By combining their own observations with background gleaned from materials science, NIST semiconductor researchers have found a way to create unique features in diamond—potentially leading to improvements in nanometrology in short order, as it has allowed the team to make holes of precise shape in one of the hardest known substances. But beyond the creation of virtually indestructible nanorulers, the method could one day lead to the improvement of a class of electronic devices useful in cell phones, gyroscopes and medical implants.
This colorized electron microscope image reveals the boxy shape of the pits the NIST team etched into the diamond surface, exhibiting their smooth vertical sidewalls and flat bottom. The pits were between 1 and 72 micrometers in size. Credit: NIST
Well known for making the hugely complex electronic microchips that run our laptops, the semiconductor industry has expanded its portfolio by fabricating tiny devices with moving parts. Constructed with substantially the same techniques as the electronic chips, these "micro-electromechanical systems," or MEMS, are just a few micrometers in size. They can detect environmental changes such as heat, pressure and acceleration, potentially enabling them to form the basis of tiny sensors and actuators for a host of new devices. But designers must take care that tiny moving parts do not grind to a disastrous halt. One way to make the sliding parts last longer without breaking down is to make them from a tougher material than silicon.
"Diamond may be the ideal substance for MEMS devices," says NIST's Craig McGray. "It can withstand extreme conditions, plus it's able to vibrate at the very high frequencies that new consumer electronics demand. But it's very hard, of course, and there hasn't been a way to engineer it very precisely at small scales. We think our method can accomplish that."
The method uses a chemical etching process to create cavities in the diamond surface. The cubic shape of a diamond crystal can be sliced in several ways—a fact jewelers take advantage of when creating facets on gemstones. The speed of the etching process depends on the orientation of the slice, occurring at a far slower rate in the direction of the cube's "faces"—think of chopping the cube into smaller cubes—and these face planes can be used as a sort of boundary where etching can be made to stop when desired. In their initial experiments, the team created cavities ranging in width from 1 to 72 micrometers, each with smooth vertical sidewalls and a flat bottom.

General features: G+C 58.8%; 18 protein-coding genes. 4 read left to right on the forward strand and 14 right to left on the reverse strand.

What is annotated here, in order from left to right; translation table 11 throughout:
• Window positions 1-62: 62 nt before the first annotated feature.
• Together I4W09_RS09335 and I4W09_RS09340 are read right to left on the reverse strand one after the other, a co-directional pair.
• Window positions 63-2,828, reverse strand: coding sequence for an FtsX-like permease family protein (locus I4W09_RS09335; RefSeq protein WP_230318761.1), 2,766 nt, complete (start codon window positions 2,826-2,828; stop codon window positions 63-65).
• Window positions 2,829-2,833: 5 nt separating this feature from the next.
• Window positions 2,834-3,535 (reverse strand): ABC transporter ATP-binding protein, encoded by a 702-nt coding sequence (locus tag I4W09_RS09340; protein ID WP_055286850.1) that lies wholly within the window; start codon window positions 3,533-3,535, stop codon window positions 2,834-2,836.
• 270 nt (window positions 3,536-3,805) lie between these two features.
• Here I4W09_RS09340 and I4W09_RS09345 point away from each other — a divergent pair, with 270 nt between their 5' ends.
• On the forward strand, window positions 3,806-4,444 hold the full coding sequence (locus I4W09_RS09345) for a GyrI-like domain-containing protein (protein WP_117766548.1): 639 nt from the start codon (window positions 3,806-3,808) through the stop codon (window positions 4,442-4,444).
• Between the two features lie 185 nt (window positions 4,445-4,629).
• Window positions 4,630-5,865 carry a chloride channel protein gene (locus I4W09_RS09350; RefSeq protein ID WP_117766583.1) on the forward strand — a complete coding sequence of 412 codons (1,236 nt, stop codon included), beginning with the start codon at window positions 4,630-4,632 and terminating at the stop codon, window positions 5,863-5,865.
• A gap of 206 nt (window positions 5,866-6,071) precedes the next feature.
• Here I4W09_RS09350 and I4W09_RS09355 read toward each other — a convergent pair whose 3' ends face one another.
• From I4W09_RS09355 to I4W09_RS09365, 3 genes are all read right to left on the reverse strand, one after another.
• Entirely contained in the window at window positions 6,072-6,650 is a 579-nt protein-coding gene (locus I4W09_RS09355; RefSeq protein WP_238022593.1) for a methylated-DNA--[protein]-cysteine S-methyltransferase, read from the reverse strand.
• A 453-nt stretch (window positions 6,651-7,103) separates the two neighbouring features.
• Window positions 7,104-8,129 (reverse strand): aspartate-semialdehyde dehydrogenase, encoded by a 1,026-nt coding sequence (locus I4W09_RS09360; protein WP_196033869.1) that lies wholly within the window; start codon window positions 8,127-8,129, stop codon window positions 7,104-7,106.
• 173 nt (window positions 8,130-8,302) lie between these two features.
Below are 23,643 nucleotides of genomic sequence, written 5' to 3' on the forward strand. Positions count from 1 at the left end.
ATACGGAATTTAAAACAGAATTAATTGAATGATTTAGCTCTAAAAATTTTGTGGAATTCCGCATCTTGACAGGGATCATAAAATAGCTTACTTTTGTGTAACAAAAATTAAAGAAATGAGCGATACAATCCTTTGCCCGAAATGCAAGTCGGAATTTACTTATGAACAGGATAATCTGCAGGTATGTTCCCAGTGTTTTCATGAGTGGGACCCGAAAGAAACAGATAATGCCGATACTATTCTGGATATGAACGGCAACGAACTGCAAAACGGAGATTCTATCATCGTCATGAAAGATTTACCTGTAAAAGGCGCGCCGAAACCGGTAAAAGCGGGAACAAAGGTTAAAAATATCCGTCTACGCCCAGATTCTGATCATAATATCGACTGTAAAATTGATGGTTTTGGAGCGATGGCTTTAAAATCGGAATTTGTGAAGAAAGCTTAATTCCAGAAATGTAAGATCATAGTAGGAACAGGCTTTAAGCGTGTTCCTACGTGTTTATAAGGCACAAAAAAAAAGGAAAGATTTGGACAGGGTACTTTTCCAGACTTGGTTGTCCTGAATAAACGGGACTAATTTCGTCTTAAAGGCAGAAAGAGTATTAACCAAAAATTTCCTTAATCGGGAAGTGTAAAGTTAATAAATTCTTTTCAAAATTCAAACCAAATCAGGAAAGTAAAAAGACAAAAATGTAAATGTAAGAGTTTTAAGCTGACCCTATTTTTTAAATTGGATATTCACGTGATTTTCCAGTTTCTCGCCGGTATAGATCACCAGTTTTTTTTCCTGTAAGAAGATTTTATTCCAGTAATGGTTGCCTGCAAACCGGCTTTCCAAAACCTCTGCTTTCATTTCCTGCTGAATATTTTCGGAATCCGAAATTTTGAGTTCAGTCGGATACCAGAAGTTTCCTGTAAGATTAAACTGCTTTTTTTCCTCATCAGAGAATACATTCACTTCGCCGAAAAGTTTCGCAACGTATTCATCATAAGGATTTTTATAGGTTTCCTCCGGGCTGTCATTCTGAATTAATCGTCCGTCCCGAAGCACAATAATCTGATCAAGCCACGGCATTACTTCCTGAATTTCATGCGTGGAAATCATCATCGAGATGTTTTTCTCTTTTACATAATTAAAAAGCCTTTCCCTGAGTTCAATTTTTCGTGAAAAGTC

"We'd like to figure out how to optimize control of this process next," McGray says, "but some of the ways diamond behaved under the conditions we used were unexpected. We plan to explore some of these mysteries while we develop a prototype diamond MEMS device."
* C.D. McGray, R.A. Allen, M. Cangemi and J. Geist. Rectangular scale-similar etch pits in monocrystalline diamond. Diamond and Related Materials. Available online 22 August 2011, ISSN 0925-9635, 10.1016/j.diamond.2011.08.007
Chad Boutin | EurekAlert!
From ancient fossils to future cars
21.10.2016 | University of California - Riverside
Study explains strength gap between graphene, carbon fiber
20.10.2016 | Rice University
Researchers from the Institute for Quantum Computing (IQC) at the University of Waterloo led the development of a new extensible wiring technique capable of controlling superconducting quantum bits, representing a significant step towards to the realization of a scalable quantum computer.
"The quantum socket is a wiring method that uses three-dimensional wires based on spring-loaded pins to address individual qubits," said Jeremy Béjanin, a PhD...
In a paper in Scientific Reports, a research team at Worcester Polytechnic Institute describes a novel light-activated phenomenon that could become the basis for applications as diverse as microscopic robotic grippers and more efficient solar cells.
A research team at Worcester Polytechnic Institute (WPI) has developed a revolutionary, light-activated semiconductor nanocomposite material that can be used...
By forcefully embedding two silicon atoms in a diamond matrix, Sandia researchers have demonstrated for the first time on a single chip all the components needed to create a quantum bridge to link quantum computers together.
"People have already built small quantum computers," says Sandia researcher Ryan Camacho. "Maybe the first useful one won't be a single giant quantum computer...
COMPAMED has become the leading international marketplace for suppliers of medical manufacturing. The trade fair, which takes place every November and is co-located to MEDICA in Dusseldorf, has been steadily growing over the past years and shows that medical technology remains a rapidly growing market.
In 2016, the joint pavilion by the IVAM Microtechnology Network, the Product Market “High-tech for Medical Devices”, will be located in Hall 8a again and will...
'Ferroelectric' materials can switch between different states of electrical polarization in response to an external electric field. This flexibility means they show promise for many applications, for example in electronic devices and computer memory. Current ferroelectric materials are highly valued for their thermal and chemical stability and rapid electro-mechanical responses, but creating a material that is scalable down to the tiny sizes needed for technologies like silicon-based semiconductors (Si-based CMOS) has proven challenging.
Now, Hiroshi Funakubo and co-workers at the Tokyo Institute of Technology, in collaboration with researchers across Japan, have conducted experiments to...
14.10.2016 | Event News
14.10.2016 | Event News
12.10.2016 | Event News
21.10.2016 | Health and Medicine
21.10.2016 | Information Technology
21.10.2016 | Materials Sciences